Don’t let your health go up in smoke
According to the American Heart Association (AHA), diseases caused by smoking kill more than 440,000 people in the United States each year; of that number, more than 145,000 deaths are cardiovascular related. Even with anti-smoking campaigns and medical disclaimers in place, many people continue to smoke or start smoking every year.
Smokers not only have increased risk for lung disease, including lung cancer and emphysema, but also have increased risk for heart disease, stroke, and oral cancer.
Facts about smoking and cardiovascular disease:
- One out of every five smoking-related deaths is caused by cardiovascular disease.
- Cigarette smoking produces a greater risk for coronary heart disease in people younger than age 50.
- Women older than age 35 who smoke and take oral contraceptives are at much greater risk of developing a cardiovascular disease or stroke than women who do not smoke while taking oral contraceptives.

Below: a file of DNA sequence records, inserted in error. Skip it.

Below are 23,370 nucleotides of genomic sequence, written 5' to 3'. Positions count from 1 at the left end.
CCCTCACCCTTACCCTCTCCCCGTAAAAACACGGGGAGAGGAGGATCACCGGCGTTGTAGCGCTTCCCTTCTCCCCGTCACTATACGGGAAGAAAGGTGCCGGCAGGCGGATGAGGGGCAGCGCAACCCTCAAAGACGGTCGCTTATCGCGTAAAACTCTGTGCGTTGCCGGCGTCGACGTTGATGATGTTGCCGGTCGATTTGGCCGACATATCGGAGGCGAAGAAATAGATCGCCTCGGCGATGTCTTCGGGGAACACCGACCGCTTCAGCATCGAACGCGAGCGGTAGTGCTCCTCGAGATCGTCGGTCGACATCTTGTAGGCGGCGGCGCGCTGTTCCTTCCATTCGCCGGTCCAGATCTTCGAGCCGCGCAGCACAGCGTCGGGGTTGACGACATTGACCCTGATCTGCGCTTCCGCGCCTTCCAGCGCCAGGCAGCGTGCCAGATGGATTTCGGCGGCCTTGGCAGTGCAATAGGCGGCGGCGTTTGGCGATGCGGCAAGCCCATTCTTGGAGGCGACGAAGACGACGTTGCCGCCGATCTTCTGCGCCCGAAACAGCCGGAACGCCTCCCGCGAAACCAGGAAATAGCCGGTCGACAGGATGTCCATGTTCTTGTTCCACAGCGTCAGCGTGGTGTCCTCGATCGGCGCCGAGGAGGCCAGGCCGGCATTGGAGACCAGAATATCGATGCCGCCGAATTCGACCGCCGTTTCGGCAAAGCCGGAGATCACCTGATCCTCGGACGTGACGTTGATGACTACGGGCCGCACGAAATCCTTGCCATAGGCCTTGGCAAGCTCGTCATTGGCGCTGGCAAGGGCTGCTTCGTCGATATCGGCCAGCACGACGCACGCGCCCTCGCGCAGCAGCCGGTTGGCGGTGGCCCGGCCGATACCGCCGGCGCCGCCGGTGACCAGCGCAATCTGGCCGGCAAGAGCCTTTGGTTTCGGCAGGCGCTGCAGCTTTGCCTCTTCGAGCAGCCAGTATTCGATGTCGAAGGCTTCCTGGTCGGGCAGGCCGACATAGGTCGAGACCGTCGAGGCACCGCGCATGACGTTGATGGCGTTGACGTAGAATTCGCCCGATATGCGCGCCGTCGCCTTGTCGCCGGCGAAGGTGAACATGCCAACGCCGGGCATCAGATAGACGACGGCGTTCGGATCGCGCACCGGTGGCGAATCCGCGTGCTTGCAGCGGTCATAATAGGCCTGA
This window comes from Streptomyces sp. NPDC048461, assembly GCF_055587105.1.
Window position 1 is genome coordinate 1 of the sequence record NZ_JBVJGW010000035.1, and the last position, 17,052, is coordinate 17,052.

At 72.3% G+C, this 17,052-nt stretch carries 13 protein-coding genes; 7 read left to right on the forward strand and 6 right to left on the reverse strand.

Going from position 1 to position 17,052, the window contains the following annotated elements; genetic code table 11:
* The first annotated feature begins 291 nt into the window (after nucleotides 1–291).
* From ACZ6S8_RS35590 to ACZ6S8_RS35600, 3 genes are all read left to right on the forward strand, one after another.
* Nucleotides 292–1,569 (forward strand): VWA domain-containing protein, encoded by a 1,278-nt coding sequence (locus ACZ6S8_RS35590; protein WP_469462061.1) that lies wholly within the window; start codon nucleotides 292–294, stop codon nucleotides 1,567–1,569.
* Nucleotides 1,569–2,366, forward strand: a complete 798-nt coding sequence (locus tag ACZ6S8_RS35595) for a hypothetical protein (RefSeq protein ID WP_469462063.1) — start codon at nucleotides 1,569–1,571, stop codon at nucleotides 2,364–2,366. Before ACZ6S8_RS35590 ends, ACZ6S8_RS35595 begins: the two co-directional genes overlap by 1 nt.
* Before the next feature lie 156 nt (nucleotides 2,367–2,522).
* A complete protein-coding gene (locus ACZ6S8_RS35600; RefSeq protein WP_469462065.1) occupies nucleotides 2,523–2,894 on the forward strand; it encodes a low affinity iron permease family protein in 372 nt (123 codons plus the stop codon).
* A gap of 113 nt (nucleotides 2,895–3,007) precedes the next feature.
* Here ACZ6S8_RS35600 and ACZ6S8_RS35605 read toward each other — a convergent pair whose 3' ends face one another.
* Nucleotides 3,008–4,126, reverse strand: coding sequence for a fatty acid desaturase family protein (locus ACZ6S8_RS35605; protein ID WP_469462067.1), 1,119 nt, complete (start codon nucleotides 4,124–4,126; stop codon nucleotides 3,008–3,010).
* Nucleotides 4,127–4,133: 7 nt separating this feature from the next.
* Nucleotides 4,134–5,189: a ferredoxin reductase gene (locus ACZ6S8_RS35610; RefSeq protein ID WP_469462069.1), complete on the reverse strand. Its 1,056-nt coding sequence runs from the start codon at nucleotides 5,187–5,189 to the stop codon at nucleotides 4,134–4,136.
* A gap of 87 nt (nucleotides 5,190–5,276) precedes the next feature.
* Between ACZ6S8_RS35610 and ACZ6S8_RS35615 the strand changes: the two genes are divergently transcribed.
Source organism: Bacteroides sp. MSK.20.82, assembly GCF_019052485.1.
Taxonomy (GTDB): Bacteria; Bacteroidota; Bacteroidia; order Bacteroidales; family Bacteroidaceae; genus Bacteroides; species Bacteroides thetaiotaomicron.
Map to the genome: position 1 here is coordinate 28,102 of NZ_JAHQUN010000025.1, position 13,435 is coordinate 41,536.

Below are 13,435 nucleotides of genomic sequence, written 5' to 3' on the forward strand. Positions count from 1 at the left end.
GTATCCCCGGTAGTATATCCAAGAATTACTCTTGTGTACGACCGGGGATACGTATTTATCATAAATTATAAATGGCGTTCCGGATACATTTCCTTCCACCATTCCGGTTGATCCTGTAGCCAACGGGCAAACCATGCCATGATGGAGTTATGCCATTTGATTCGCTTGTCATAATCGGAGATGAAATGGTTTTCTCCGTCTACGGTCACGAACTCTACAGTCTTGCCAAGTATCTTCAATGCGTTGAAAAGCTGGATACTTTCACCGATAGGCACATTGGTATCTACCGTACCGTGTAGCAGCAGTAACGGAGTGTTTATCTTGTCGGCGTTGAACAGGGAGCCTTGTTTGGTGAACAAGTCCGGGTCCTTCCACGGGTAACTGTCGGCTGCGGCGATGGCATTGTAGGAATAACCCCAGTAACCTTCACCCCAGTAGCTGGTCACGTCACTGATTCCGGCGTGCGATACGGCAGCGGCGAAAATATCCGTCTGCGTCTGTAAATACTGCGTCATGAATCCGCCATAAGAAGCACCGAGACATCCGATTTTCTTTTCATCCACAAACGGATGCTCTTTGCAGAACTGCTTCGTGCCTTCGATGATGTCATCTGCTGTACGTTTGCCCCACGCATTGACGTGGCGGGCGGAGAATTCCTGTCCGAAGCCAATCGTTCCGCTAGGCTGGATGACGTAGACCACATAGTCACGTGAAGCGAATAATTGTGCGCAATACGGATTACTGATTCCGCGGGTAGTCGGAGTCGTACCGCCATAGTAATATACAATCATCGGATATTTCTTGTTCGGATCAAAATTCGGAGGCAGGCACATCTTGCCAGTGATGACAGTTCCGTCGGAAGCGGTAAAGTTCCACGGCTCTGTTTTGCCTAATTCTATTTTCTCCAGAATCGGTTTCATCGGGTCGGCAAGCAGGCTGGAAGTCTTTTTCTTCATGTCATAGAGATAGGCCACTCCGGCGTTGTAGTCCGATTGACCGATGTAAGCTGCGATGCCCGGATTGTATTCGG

- Cigarette smokers are two to four times more likely to develop coronary heart disease, or CHD, than nonsmokers.
- Cigarette smoking doubles a person’s risk for stroke.
- Cigarette smokers are more than ten times as likely as nonsmokers to develop peripheral vascular disease, or PVD.
The importance of smoking cessation
According to the AHA, eliminating smoking not only reduces the risk for coronary heart disease, but also reduces the risk for repeat heart attacks and death by heart disease by 50 percent. Research also indicates that smoking cessation is crucial in the management of many contributors to heart attack, including atherosclerosis, thrombosis, coronary artery disease, and cardiac arrhythmias.